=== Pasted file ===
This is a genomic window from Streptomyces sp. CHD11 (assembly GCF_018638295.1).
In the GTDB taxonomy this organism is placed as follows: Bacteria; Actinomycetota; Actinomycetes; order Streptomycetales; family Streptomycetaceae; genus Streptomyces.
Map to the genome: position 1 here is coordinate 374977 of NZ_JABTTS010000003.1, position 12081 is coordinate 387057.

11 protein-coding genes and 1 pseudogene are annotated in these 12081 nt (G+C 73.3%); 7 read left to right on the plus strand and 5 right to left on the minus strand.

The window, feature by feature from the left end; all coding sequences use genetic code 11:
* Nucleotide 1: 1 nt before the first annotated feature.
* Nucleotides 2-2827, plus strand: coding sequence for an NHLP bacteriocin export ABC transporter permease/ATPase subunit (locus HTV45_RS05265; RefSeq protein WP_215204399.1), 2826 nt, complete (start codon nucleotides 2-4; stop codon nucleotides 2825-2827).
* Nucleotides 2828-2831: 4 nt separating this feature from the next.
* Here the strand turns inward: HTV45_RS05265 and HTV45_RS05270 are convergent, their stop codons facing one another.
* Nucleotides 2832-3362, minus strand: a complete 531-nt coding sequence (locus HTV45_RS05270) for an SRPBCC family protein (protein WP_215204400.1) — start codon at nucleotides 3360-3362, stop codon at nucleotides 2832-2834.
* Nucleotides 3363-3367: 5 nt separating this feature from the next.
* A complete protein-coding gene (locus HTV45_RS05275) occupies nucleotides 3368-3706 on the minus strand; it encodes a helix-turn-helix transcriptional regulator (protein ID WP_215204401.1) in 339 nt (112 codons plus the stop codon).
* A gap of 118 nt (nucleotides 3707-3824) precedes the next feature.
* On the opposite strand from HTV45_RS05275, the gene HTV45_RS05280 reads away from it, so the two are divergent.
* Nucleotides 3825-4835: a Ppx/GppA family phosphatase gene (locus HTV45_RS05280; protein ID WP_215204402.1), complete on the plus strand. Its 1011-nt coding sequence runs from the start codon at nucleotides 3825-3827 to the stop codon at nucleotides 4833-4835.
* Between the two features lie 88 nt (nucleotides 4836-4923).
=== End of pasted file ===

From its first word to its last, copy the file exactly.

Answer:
This is a genomic window from Streptomyces sp. CHD11 (assembly GCF_018638295.1).
In the GTDB taxonomy this organism is placed as follows: Bacteria; Actinomycetota; Actinomycetes; order Streptomycetales; family Streptomycetaceae; genus Streptomyces.
Map to the genome: position 1 here is coordinate 374977 of NZ_JABTTS010000003.1, position 12081 is coordinate 387057.

11 protein-coding genes and 1 pseudogene are annotated in these 12081 nt (G+C 73.3%); 7 read left to right on the plus strand and 5 right to left on the minus strand.

The window, feature by feature from the left end; all coding sequences use genetic code 11:
* Nucleotide 1: 1 nt before the first annotated feature.
* Nucleotides 2-2827, plus strand: coding sequence for an NHLP bacteriocin export ABC transporter permease/ATPase subunit (locus HTV45_RS05265; RefSeq protein WP_215204399.1), 2826 nt, complete (start codon nucleotides 2-4; stop codon nucleotides 2825-2827).
* Nucleotides 2828-2831: 4 nt separating this feature from the next.
* Here the strand turns inward: HTV45_RS05265 and HTV45_RS05270 are convergent, their stop codons facing one another.
* Nucleotides 2832-3362, minus strand: a complete 531-nt coding sequence (locus HTV45_RS05270) for an SRPBCC family protein (protein WP_215204400.1) — start codon at nucleotides 3360-3362, stop codon at nucleotides 2832-2834.
* Nucleotides 3363-3367: 5 nt separating this feature from the next.
* A complete protein-coding gene (locus HTV45_RS05275) occupies nucleotides 3368-3706 on the minus strand; it encodes a helix-turn-helix transcriptional regulator (protein ID WP_215204401.1) in 339 nt (112 codons plus the stop codon).
* A gap of 118 nt (nucleotides 3707-3824) precedes the next feature.
* On the opposite strand from HTV45_RS05275, the gene HTV45_RS05280 reads away from it, so the two are divergent.
* Nucleotides 3825-4835: a Ppx/GppA family phosphatase gene (locus HTV45_RS05280; protein ID WP_215204402.1), complete on the plus strand. Its 1011-nt coding sequence runs from the start codon at nucleotides 3825-3827 to the stop codon at nucleotides 4833-4835.
* Between the two features lie 88 nt (nucleotides 4836-4923).